Use of combination therapy in asthma: are they prescribed according to guidelines

Marie-Claude Breton, Jacques Lelorier, Amélie Forget, Lucie Blais
Respiratory Medicine 2007, 101 (9): 1916-23

BACKGROUND: Combination therapy should be prescribed to patients with moderate to severe asthma after daily long-term treatment with inhaled inhaled corticosteroids (ICS) has been tried without obtaining adequate control and it is not indicated to be used as first line treatment in asthma.

OBJECTIVES: To describe the use of combination therapy for the treatment of asthma and to evaluate to which extent it is prescribed as recommended.

METHODS: A cohort of 14559 new users of a combination therapy identified between January 1, 2000 and September 30, 2003 was selected from beneficiaries of the Régie de l'assurance maladie du Québec. We evaluated whether the combination therapy was prescribed according to the Canadian Asthma Guidelines. A logistic regression analysis was also performed to identify patient's and physician's characteristics associated with the adherence to the recommendations of the Canadian Asthma Guidelines for the prescription of a combination therapy.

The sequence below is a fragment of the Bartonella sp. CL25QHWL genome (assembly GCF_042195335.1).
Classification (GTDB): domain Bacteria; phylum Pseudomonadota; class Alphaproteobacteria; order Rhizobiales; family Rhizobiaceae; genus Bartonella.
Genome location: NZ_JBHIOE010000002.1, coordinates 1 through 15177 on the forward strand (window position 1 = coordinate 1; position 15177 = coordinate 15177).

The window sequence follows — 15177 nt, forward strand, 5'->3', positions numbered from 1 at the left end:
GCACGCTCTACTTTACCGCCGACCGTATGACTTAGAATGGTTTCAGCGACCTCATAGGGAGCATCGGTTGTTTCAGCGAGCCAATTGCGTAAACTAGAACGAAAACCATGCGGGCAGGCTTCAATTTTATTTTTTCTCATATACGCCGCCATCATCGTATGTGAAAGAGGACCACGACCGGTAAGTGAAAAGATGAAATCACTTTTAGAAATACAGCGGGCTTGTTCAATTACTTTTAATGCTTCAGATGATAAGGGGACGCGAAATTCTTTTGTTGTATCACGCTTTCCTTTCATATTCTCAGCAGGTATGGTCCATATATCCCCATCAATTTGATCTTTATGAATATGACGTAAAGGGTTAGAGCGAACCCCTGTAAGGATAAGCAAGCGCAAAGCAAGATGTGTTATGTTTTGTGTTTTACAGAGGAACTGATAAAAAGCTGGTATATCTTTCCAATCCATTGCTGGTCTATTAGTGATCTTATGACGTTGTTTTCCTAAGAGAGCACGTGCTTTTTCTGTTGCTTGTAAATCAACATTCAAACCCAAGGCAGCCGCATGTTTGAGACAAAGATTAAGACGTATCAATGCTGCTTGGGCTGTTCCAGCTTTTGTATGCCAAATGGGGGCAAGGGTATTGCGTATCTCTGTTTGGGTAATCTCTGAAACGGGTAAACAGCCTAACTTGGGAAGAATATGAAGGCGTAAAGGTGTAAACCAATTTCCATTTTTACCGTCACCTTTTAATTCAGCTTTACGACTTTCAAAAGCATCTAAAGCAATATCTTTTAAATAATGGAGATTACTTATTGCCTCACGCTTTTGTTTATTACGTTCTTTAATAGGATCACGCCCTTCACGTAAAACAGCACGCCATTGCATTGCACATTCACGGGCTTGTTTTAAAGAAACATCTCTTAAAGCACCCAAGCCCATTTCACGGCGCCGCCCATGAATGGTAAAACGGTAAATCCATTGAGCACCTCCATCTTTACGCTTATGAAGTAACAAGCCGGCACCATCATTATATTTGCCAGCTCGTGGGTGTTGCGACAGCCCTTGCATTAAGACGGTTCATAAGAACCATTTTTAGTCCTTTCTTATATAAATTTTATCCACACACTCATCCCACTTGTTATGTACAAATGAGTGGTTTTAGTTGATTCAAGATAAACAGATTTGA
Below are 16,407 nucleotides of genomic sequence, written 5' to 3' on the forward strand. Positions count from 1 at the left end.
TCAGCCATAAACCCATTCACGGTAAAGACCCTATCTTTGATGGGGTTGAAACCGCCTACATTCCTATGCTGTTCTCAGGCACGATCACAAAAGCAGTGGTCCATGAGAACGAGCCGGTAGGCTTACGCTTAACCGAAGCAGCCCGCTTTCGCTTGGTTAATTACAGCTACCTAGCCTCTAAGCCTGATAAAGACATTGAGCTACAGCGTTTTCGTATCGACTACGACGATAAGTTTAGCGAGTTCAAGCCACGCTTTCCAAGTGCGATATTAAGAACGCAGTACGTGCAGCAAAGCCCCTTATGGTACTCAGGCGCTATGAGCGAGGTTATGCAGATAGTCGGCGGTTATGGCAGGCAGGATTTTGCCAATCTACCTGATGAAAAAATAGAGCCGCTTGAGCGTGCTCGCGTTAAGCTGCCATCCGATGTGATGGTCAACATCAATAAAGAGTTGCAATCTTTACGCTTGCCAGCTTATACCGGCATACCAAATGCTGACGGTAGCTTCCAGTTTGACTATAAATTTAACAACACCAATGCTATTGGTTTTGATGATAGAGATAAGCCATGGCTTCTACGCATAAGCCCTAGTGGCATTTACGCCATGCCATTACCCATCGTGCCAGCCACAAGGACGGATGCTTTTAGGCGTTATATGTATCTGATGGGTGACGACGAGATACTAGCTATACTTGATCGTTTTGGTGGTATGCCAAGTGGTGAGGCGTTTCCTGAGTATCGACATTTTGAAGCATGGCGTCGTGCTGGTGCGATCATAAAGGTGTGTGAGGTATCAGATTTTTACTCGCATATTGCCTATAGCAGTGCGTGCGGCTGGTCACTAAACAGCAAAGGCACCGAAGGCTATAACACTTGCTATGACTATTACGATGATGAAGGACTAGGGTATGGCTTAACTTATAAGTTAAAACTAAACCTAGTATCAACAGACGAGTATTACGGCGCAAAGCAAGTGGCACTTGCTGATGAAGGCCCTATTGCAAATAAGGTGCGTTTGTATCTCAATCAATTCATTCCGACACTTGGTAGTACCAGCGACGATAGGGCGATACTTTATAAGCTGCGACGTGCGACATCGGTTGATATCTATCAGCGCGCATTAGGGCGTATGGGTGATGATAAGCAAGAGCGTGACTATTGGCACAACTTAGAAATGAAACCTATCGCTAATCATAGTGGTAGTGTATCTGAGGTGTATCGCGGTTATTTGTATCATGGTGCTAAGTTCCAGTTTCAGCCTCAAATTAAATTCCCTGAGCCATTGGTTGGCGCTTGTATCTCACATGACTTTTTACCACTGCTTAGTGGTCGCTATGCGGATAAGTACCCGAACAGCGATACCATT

RESULTS: Only 40% of users of combination therapy filled a prescription of ICS in the year preceding the initiation of the therapy and this proportion decreased by 21.8% from 2000 to 2003. Patients who received their first combination therapy in an emergency department were less likely to have used ICS previously, but patients treated by a respiratory physician and patients with co-morbidities, markers of asthma severity and markers of uncontrolled asthma were more likely to have used ICS previously.

CONCLUSION: Combination therapy has not been used according to the Canadian Asthma Guidelines in a large proportion of patients.

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